Photo: Grand Canyon
In 2018, visitor spending in communities near national parks resulted in a $40.1 billion benefit to the nation’s economy and supported 329,000 jobs.
In 2018, 318 million park visitors spent an estimated $20.2 billion in local gateway regions while visiting National Park Service lands across the country. These expenditures supported a total of 329 thousand jobs, $13.6 billion in labor income, $23.4 billion in value added, and $40.1 billion in economic output in the national economy.
Download the 2018 National Park Service Visitor Spending Effects Report (PDF – 1.83 MB).
National Parks Benefit YOU!
In 2018, visitor spending in communities near national parks resulted in a $40.1 billion benefit to the nation’s economy and supported 329,000 jobs. Learn more at https://t.co/NTu3mlP4Xu
— National Park Service (@NatlParkService) May 23, 2019
Visitor spending near national parks in 2018 resulted in a $40.1 billion benefit to the nation’s economy & supported 329,000 jobs, according to a new @NatlParkService report: https://t.co/TDHKoX4KWb pic.twitter.com/XWO463eYnI
— US Department of the Interior (@Interior) May 23, 2019
— National Parks Conservation Association (@NPCA) May 24, 2019
The sum of the indirect and induced effects give the secondary effects of visitor spending; and the sum of the direct and secondary effects give the total economic effect of visitor spending in a local economy. Economic input-output models capture these complex interactions between producers and consumers in an economy and describe the secondary effects of visitor spending through regional economic multipliers.
Economic contributions describe the gross economic activity associated with National Park visitor spending within a regional economy. Economic contributions can be interpreted as the relative magnitude and importance to regional economies of the economic activity generated through National Park visitor spending.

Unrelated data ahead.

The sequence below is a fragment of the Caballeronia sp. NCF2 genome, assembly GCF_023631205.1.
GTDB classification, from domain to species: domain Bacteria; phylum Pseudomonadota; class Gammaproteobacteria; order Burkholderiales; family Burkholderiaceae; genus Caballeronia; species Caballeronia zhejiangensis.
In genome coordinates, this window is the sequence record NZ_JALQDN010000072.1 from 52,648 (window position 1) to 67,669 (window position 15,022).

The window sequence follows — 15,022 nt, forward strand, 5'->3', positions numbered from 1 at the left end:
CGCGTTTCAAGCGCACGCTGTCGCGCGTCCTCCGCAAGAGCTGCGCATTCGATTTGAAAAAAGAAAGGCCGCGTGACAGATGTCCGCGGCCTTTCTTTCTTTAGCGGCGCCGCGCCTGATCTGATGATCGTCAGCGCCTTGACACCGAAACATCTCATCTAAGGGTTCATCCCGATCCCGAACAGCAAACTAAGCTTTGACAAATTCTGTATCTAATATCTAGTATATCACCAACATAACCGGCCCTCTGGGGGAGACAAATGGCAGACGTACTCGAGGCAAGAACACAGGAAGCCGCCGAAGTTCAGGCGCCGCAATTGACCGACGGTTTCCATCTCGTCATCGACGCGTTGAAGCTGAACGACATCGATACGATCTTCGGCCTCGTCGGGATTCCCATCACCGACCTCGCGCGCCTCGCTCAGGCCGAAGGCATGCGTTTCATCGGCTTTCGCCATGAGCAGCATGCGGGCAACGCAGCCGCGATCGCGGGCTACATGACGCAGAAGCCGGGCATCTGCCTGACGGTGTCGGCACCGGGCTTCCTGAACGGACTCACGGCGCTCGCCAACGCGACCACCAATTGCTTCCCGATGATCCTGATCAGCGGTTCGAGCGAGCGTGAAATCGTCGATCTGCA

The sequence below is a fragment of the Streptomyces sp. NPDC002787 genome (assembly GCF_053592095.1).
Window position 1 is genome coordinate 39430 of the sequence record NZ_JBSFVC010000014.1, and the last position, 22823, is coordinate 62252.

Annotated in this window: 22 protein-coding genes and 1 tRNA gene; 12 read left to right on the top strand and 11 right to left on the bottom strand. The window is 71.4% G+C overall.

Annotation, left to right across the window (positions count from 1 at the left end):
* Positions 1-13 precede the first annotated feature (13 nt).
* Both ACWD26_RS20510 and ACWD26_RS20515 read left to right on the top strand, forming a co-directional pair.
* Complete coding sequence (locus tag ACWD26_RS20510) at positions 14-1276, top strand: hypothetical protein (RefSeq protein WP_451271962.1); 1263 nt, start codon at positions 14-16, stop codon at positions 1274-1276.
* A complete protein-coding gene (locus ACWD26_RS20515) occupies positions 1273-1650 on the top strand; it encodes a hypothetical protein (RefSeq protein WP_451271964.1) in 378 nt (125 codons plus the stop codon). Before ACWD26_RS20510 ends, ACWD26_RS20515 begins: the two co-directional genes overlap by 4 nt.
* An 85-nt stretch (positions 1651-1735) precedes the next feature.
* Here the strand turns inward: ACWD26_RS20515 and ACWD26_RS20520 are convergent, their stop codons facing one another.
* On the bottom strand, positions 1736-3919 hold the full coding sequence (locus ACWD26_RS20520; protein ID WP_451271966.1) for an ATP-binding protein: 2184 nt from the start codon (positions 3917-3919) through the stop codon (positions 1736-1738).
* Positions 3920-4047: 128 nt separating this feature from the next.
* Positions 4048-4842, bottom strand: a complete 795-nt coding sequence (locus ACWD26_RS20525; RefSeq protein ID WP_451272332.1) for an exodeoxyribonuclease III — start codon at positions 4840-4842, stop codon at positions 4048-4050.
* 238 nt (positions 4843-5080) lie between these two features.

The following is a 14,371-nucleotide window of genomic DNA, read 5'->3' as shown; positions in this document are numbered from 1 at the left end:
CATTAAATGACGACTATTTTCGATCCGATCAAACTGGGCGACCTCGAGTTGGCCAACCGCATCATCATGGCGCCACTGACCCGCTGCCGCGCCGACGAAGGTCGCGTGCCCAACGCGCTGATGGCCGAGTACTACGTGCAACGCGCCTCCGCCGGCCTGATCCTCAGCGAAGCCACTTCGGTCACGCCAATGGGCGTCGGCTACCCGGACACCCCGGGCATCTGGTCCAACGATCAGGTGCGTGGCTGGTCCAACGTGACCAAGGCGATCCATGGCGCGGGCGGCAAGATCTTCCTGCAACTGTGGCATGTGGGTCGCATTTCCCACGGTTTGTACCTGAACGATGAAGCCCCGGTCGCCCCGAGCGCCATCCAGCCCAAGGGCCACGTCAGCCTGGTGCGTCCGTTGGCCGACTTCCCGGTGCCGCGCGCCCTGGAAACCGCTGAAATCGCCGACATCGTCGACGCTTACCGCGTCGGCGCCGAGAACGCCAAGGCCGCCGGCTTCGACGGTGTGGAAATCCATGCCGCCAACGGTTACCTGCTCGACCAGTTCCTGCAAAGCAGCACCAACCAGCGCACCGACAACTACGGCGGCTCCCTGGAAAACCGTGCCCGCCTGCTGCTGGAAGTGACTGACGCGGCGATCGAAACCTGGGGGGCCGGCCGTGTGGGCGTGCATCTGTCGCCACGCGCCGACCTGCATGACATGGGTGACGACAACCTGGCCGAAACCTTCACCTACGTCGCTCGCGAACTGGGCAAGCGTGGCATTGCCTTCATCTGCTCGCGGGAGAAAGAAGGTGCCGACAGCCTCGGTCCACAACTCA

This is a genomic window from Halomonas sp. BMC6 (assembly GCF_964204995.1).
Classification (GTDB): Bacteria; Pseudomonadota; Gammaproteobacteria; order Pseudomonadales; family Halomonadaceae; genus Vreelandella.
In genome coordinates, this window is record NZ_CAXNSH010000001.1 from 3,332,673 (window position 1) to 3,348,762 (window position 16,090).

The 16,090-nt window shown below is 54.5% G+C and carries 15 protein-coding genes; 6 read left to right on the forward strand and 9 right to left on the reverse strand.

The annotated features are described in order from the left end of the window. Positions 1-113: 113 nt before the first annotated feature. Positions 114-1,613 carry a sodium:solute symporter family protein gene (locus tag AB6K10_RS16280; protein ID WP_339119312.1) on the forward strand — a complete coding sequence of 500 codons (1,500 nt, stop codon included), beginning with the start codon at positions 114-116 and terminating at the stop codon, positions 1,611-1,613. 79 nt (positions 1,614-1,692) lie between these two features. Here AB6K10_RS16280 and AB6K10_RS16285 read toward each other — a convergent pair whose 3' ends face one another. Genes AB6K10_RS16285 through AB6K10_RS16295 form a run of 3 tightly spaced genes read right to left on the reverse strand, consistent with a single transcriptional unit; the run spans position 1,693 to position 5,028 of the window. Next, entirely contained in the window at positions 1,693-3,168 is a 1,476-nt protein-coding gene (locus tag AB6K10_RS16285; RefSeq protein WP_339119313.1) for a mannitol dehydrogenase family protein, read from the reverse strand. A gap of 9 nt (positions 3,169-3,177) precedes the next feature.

Terms and Definitions
Economic Contributions describe the gross economic activity associated with National Park visitor spending within a regional economy. Economic contributions can be interpreted as the relative magnitude and importance to regional economies of the economic activity generated through National Park visitor spending. Economic contributions are estimated by multiplying total visitor spending by regional economic multipliers. Total visitor spending includes spending by both visitors who live within the local gateway regions (local visitors) and visitors who travel to the parks from outside of the local gateway regions (non-local visitors).
Gateway Regions are the areas directly surrounding National Park Service sites. Gateway economies include the cities and towns where visitors typically stay and spend money while visiting National Park Service sites.
Visitor Spending estimates measure the amount of money National Park Service visitors spend within the gateway regions surrounding each National Park Service site. Only spending that takes place within gateway regions is included as supporting economic activity.
Jobs are measured as annualized full and part time jobs that are supported by National Park Service visitor spending.
Labor Income includes employee wages, salaries and payroll benefits, as well as the incomes of sole proprietors that are supported by National Park Service visitor spending.
Value Added measures the contribution of National Park Service visitor spending to the Gross Domestic Product (GDP) of a regional economy. Value added is equal to the difference between the amount an industry sells a product for and the production cost of the product.
Economic Output is a measure of the total estimated value of the production of goods and services supported by National Park Service visitor spending. Output is the sum of all intermediate sales (business to business) and final demand (sales to consumers and exports).
Direct Effects are the sales, income and employment resulting from direct visitor purchases of goods and services from local businesses within National Park Service gateway economies. Direct effects represent the economic activity within a regional economy that is supported directly by National Park Service visitor spending.
Secondary Effects (economic multiplier effects) are the sales, income and employment resulting from the ripple effect of National Park Service visitor spending throughout a regional economy. These ripple effects are the result of local businesses purchasing supplies and labor (indirect effects) and employees spending their incomes in the local economy (induced effects). Secondary Effects are equal to the sum of indirect and induced effects. Secondary effects are estimated using economic multipliers.
Total Economic Effects are the sum of direct and secondary effects.